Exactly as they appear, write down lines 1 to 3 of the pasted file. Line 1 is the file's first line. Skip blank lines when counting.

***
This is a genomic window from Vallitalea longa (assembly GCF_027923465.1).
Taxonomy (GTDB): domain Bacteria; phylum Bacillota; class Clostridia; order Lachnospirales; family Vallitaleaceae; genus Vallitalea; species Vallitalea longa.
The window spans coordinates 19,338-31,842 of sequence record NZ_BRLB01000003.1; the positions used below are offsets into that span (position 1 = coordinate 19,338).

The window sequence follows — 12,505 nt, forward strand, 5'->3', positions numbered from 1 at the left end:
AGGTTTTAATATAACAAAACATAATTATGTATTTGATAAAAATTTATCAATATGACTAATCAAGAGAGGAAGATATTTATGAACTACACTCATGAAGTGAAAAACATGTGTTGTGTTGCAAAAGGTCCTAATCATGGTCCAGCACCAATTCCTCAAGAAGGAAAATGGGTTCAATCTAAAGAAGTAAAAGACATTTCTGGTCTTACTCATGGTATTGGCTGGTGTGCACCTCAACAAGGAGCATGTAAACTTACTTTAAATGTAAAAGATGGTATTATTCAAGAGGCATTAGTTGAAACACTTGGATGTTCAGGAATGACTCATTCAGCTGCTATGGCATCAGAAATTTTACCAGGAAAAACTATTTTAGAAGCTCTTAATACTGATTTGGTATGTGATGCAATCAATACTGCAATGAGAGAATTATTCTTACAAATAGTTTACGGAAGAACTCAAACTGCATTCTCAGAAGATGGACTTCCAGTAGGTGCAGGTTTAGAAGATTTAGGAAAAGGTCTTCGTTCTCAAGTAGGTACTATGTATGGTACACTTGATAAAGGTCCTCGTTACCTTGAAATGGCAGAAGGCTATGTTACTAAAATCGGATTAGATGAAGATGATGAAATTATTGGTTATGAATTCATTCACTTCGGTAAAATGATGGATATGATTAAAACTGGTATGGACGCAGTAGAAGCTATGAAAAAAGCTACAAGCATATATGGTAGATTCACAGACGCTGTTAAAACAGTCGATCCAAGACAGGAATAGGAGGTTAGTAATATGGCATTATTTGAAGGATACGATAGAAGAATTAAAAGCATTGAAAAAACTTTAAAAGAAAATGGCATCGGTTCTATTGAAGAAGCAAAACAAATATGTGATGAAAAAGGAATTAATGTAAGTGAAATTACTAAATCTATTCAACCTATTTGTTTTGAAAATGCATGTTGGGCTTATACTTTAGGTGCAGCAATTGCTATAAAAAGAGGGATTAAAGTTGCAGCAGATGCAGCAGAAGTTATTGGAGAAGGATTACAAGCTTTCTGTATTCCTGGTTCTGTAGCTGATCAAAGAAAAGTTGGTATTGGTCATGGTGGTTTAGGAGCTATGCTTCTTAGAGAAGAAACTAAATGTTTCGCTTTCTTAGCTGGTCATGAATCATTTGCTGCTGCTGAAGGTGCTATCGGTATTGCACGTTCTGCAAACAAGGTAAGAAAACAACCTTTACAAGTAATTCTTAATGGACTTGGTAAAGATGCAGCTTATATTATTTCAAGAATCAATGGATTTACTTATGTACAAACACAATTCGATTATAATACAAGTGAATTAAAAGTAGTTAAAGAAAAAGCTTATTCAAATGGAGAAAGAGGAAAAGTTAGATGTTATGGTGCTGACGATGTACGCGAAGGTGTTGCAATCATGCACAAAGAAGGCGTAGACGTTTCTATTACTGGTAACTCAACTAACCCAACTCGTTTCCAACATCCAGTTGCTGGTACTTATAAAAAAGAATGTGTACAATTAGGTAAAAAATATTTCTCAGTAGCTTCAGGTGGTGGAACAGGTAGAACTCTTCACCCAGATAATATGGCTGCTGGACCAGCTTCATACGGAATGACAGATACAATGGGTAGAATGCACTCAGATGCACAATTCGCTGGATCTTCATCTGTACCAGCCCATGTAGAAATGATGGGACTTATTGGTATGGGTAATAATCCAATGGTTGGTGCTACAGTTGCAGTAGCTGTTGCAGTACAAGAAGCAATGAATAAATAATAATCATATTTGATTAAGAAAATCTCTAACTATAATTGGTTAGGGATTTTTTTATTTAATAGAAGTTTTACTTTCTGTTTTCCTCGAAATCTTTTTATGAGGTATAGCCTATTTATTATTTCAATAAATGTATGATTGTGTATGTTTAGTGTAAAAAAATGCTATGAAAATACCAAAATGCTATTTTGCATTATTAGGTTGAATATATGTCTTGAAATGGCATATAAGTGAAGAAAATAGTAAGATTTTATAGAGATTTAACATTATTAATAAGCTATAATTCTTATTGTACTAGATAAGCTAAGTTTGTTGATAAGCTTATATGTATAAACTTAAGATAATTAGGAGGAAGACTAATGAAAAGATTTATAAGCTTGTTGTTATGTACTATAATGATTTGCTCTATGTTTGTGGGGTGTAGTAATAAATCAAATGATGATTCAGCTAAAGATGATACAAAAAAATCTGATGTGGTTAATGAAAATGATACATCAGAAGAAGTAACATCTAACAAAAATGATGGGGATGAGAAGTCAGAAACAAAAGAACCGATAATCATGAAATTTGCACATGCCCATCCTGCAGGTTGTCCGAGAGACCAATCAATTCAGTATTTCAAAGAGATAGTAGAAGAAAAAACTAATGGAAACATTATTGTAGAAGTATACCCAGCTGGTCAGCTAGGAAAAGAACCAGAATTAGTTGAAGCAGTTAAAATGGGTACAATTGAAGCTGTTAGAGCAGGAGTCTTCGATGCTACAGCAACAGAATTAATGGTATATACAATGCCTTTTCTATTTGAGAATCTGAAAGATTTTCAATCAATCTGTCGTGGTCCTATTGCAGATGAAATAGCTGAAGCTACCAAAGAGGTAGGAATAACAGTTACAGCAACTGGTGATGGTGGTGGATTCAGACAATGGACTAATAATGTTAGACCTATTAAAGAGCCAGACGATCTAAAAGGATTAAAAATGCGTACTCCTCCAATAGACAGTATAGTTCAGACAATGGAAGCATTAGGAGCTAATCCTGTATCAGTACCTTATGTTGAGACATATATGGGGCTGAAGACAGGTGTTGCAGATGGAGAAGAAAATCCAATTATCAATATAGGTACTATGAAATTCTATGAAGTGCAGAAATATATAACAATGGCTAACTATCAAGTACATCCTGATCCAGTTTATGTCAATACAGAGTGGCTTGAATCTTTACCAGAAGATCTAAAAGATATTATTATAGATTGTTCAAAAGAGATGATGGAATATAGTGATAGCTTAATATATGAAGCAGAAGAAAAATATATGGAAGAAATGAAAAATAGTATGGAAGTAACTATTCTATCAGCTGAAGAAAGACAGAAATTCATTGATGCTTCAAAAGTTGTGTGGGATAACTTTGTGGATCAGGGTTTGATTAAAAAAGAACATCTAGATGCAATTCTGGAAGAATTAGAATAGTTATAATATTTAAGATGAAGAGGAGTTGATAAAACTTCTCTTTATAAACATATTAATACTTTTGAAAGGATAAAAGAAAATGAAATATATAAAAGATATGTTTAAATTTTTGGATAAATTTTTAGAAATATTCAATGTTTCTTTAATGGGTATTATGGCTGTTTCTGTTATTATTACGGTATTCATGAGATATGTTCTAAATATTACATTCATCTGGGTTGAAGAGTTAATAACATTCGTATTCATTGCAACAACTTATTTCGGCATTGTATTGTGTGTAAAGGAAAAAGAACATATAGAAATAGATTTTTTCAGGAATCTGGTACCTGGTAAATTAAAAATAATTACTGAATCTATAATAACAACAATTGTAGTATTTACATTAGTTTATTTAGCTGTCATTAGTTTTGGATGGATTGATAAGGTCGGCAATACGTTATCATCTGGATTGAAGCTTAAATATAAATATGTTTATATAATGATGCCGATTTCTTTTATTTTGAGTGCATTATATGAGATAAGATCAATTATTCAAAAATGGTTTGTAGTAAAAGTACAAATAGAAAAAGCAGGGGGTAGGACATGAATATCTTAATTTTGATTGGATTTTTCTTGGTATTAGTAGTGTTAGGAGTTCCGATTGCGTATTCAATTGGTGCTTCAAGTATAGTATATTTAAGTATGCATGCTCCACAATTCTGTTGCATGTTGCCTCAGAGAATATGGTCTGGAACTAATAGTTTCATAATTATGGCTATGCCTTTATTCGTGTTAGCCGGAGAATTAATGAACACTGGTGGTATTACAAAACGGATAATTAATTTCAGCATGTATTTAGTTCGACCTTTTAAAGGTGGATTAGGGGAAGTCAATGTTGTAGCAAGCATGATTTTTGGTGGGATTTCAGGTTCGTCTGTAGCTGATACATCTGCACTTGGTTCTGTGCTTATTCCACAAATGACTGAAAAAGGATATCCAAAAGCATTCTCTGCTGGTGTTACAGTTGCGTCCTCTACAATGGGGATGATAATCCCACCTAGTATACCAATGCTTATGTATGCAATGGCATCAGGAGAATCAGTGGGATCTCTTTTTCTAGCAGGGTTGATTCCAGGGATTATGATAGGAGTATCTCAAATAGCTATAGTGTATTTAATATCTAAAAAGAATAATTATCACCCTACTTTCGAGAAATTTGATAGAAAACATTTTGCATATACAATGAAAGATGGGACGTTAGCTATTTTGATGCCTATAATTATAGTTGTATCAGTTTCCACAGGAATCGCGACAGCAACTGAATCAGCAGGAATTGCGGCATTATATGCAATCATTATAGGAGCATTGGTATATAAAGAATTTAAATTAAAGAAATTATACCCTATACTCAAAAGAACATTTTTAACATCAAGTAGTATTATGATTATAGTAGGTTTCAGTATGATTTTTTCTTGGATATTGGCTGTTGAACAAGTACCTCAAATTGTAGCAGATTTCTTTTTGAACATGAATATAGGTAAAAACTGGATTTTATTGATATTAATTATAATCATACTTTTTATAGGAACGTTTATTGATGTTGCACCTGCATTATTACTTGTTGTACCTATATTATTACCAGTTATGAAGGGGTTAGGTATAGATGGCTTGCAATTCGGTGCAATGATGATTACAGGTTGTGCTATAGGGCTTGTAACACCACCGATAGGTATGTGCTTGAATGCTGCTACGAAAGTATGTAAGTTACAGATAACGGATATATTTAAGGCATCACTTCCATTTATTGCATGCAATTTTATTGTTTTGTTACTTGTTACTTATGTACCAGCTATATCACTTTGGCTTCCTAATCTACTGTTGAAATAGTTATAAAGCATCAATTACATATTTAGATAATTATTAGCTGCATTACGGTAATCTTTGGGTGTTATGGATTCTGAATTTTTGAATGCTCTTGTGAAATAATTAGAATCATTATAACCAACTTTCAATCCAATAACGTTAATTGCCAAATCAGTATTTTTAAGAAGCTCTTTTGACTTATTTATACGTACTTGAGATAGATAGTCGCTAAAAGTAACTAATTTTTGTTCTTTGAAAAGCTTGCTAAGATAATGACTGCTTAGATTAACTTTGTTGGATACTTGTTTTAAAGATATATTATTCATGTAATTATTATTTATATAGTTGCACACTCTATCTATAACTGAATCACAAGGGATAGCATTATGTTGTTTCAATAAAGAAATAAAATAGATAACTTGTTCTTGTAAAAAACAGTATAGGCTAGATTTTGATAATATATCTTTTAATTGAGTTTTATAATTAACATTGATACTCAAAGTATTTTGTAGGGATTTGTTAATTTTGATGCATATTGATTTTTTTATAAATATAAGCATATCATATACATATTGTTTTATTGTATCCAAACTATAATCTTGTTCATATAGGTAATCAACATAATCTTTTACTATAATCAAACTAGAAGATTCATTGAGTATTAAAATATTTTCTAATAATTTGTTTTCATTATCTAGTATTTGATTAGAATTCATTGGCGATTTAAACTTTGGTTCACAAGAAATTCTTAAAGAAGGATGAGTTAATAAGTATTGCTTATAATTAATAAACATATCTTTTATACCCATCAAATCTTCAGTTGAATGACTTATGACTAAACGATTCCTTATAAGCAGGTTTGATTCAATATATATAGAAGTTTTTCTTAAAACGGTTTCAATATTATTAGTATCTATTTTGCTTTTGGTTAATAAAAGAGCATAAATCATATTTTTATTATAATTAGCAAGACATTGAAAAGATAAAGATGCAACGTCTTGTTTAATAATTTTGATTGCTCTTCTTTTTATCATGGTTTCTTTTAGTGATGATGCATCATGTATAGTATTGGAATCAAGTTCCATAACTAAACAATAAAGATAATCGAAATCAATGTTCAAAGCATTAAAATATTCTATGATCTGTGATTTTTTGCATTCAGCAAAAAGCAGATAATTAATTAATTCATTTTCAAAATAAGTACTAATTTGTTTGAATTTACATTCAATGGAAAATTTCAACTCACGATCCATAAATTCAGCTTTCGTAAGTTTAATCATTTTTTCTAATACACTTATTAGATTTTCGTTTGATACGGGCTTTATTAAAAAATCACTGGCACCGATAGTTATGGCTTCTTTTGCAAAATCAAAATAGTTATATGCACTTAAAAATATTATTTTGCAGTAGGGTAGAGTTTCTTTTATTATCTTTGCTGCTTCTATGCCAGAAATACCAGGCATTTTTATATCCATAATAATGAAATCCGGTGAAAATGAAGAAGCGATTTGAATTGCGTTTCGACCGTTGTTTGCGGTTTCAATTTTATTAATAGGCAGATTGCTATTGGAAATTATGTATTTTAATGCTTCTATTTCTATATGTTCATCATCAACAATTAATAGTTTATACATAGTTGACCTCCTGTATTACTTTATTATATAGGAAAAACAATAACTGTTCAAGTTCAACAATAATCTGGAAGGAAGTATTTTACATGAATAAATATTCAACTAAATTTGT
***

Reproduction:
This is a genomic window from Vallitalea longa (assembly GCF_027923465.1).
Taxonomy (GTDB): domain Bacteria; phylum Bacillota; class Clostridia; order Lachnospirales; family Vallitaleaceae; genus Vallitalea; species Vallitalea longa.
The window spans coordinates 19,338-31,842 of sequence record NZ_BRLB01000003.1; the positions used below are offsets into that span (position 1 = coordinate 19,338).